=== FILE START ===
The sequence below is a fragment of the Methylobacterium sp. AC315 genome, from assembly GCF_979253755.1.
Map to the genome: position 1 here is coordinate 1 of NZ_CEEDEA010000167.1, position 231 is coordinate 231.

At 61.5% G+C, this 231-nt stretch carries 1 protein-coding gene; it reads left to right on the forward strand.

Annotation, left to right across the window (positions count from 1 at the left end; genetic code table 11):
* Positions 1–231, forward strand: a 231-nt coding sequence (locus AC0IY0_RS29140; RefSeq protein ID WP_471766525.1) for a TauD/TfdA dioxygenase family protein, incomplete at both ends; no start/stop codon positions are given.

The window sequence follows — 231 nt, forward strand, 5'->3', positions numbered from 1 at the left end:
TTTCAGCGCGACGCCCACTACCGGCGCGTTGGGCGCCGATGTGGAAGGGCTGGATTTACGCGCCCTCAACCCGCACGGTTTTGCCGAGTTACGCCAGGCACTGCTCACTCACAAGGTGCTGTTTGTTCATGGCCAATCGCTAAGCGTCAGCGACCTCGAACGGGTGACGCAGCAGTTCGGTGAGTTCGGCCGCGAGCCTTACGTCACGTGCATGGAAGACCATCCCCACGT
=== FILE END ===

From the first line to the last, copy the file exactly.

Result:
The sequence below is a fragment of the Methylobacterium sp. AC315 genome, from assembly GCF_979253755.1.
Map to the genome: position 1 here is coordinate 1 of NZ_CEEDEA010000167.1, position 231 is coordinate 231.

At 61.5% G+C, this 231-nt stretch carries 1 protein-coding gene; it reads left to right on the forward strand.

Annotation, left to right across the window (positions count from 1 at the left end; genetic code table 11):
* Positions 1–231, forward strand: a 231-nt coding sequence (locus AC0IY0_RS29140; RefSeq protein ID WP_471766525.1) for a TauD/TfdA dioxygenase family protein, incomplete at both ends; no start/stop codon positions are given.

The window sequence follows — 231 nt, forward strand, 5'->3', positions numbered from 1 at the left end:
TTTCAGCGCGACGCCCACTACCGGCGCGTTGGGCGCCGATGTGGAAGGGCTGGATTTACGCGCCCTCAACCCGCACGGTTTTGCCGAGTTACGCCAGGCACTGCTCACTCACAAGGTGCTGTTTGTTCATGGCCAATCGCTAAGCGTCAGCGACCTCGAACGGGTGACGCAGCAGTTCGGTGAGTTCGGCCGCGAGCCTTACGTCACGTGCATGGAAGACCATCCCCACGT